Image: Mexy Xavier
If you come and tell us you are trying to change the world, chances are we will not give you money,” says Aavishkaar’s Vineet Rai, deadpan. His venture equity funds, initially set up in 2001, and now worth almost $300 million have been steadily making investments across India’s low-income states, building enterprises, creating jobs and lifting people out of poverty. He continues, “Rather than you saying it, does your business show it? Then we will give you money.”
That’s not all. Rai dislikes being called an ‘impact investor’, that is, someone who invests with the intention of generating a positive social impact along with financial returns. “They [impact investors] carry a cross on their shoulders about changing the world. That’s not what we want. Our work is to make investments in distressed or difficult areas. If in the process the world changes, that’s great,” the 46-year-old tells Forbes India.
Rai’s story isn’t just about being contrarian. Instead, his is a story of extraordinary risk-taking and tightly-managed expansion. Consider Aavishkaar’s investment in Milk Mantra in 2011. The Odisha-based dairy company existed as a mere plan on paper at the time. And tilling of land or animal husbandry wasn’t commonplace in the rural regions of the state. At the front end, too, the organised procurement of milk in eastern India stood at 10 percent, compared to the national average of 23 percent, says Srikumar Misra, the Milk Mantra founder.
“Capital would generally never go there to create a dairy,” reasons Rai. But he sniffed an opportunity. Given the fairly large number of cities in Odisha, Rai knew that the demand for packaged milk was prevalent. If a local supply chain could be built, it would create employment for thousands in the state’s remote regions.
So he bought into Misra’s vision to create an “ethical sourcing model”. The first step was to tie up with banks to provide loans to farmers to buy cattle; farmers would then be trained to breed their cattle in a way that would up the output of milk; milk collection centres would be set up as would transparent payment methods so that farmers got their due. Packaging, distribution and retailing across Odisha was also part of the plan. “Our idea was to build the entire supply chain to overcome the trust deficit consumers have for perishable foods; milk is often thought to be adulterated or stale,” says Misra, adding that Aavishkaar put in about ₹5 crore of seed capital.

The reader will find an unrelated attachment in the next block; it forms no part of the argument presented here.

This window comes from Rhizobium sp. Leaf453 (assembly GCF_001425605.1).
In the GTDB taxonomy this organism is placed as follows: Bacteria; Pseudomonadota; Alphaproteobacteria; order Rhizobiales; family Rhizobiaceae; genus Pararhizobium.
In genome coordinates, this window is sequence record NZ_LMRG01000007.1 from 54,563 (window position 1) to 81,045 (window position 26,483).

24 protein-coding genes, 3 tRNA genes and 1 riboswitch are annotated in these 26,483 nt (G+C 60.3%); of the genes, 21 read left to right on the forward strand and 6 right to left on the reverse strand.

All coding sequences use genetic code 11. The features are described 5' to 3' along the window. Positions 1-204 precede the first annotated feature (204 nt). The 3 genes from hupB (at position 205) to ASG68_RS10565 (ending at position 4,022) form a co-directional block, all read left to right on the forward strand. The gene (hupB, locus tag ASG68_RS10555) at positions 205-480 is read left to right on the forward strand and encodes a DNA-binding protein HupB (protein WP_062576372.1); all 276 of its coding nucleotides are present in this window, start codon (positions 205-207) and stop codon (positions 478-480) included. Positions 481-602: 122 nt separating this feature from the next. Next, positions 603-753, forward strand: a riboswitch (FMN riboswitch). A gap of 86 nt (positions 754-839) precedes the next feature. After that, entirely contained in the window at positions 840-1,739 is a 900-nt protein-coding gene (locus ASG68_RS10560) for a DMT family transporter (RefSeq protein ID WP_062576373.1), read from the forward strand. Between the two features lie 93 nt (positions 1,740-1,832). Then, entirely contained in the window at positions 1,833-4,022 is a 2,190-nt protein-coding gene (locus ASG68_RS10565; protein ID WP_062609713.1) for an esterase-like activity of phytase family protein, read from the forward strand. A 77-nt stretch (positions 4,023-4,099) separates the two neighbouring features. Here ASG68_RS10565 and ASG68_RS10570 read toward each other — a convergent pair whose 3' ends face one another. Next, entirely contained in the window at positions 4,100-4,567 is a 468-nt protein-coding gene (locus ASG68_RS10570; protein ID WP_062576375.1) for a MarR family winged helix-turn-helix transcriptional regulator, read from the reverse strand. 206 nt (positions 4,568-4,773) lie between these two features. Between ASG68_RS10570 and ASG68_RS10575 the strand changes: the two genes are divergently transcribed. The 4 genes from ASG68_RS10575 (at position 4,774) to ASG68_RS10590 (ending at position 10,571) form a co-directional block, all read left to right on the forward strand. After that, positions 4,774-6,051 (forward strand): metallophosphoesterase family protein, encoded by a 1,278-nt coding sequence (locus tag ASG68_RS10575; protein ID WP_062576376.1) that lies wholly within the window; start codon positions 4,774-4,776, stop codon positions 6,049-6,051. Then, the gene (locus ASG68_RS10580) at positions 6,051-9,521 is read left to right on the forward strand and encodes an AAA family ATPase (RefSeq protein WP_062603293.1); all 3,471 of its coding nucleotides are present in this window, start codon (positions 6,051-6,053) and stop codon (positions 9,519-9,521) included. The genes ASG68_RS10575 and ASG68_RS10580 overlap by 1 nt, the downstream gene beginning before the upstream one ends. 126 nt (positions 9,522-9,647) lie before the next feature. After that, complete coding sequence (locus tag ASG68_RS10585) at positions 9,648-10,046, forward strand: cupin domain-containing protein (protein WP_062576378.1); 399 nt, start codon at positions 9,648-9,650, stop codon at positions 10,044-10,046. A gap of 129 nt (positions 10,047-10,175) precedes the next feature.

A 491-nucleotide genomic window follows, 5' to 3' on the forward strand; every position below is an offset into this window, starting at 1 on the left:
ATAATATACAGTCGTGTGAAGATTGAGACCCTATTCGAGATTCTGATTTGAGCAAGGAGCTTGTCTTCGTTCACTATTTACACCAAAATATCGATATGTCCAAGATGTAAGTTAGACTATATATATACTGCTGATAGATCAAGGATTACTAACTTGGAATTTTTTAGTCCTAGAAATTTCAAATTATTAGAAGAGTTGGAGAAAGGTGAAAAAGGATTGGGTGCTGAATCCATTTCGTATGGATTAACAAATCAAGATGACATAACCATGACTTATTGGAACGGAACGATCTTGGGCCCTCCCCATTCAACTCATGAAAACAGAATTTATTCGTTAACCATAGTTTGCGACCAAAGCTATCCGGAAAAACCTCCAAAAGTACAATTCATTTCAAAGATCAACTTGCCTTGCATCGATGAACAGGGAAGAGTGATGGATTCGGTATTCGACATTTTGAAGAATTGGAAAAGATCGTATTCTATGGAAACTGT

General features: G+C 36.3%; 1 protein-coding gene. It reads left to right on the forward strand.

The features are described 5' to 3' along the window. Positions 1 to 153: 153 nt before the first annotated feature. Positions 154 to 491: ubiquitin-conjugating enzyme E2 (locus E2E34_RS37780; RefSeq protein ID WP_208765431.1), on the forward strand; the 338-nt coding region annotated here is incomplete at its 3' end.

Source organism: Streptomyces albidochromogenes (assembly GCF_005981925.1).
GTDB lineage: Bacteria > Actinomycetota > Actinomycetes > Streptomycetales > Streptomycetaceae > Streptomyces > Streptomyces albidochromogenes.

A collection centre set up by Milk Mantra, a dairy firm in Odisha in which Aavishkaar invested
Today, Milk Mantra works with more than 50,000 supplier farmers, has 400 milk collection centres and distributes packaged milk and milk products across Odisha, Jharkhand, West Bengal and Chhattisgarh. It raked in ₹150 crore in revenue in FY17, up from about ₹18 crore in FY13. While Aavishkaar still remains invested, other investors like Eight Roads Ventures (previously Fidelity Growth Partners India) have also swooped in. In fact, for every $1 invested by Aavishkaar, its portfolio companies have raised greater than 4x follow on capital, says Rai. He is quick to point out that the difference between Aavishkaar and a traditional venture capitalist is that the former will invest in areas where the ecosystem is under-developed or even non-existent. “Generally, capital and talent, like water coming down a hill, flow to Mumbai, Delhi, Bengaluru, Chennai—places where you have infrastructure,” he says. This understanding, he adds, occurred to him when he was heading Grassroots Innovations Augmentation Network (Gian), an Ahmedabad-based incubator set up by the Gujarat government to help farmers convert their ideas into businesses.
Cobras and Kraits
Rai’s journey to being appointed the CEO of Gian in 1998 was quite an adventurous one. He grew up in Rajasthan, moving from city to town, wherever his father’s work as a hydro-geologist for the government took him. Rai’s early ambitions to join the Indian Army—watching officers patrol the borders of Rajasthan had made him starry-eyed—were thwarted after three failed attempts at the examination. Unsure of the direction he wanted to take, he enrolled himself for a degree in forestry at the Indian Institute of Forest Management, Bhopal, at the insistence of a friend’s father. “I had no clue what I was going to do there, but the campus was beautiful,” says Rai with a chuckle. He was 20 at the time.
After graduating, he joined paper-maker Ballarpur Industries and was posted in the deep, forested lands of Odisha, where the company sourced its raw material. He spent a little over three years on the job, fending off cobras and kraits while managing the forests. But when the Rais were expecting their first child, his wife insisted he find a safer job. He applied for various positions, including that of a car salesman in Muscat, but found—not unsurprisingly to him—that nobody wanted anyone with a background like his. Except the Indian Institute of Management, Ahmedabad—they were looking to fill a research position for a project on bio-diversity. Rai moved to Ahmedabad, took up the job, but realised after a year that the work didn’t excite him. “After chasing elephants in Odisha, this (writing research papers) seemed a bit boring,” he says. That’s when the Gian offer landed in his lap.
For three years Rai scouted for innovative ideas that would help farmers improve efficiencies, and converted those ideas into businesses. One farmer had created a downward tilting bullock cart that allowed for fertiliser to trickle down into the fields while tilling, an activity otherwise done manually. But while making a business out of it, Rai struck upon a key learning: That nurturing an innovation into a full-fledged business requires an entrepreneur, not an innovator, in the lead and since that entrepreneur is taking a risk, he requires risk capital. “The biggest challenge is not in finding the entrepreneur or the innovation but in providing the risk capital,” points out Rai. That, coupled with high quality talent, could build businesses that would, as he puts it, make poor people rich.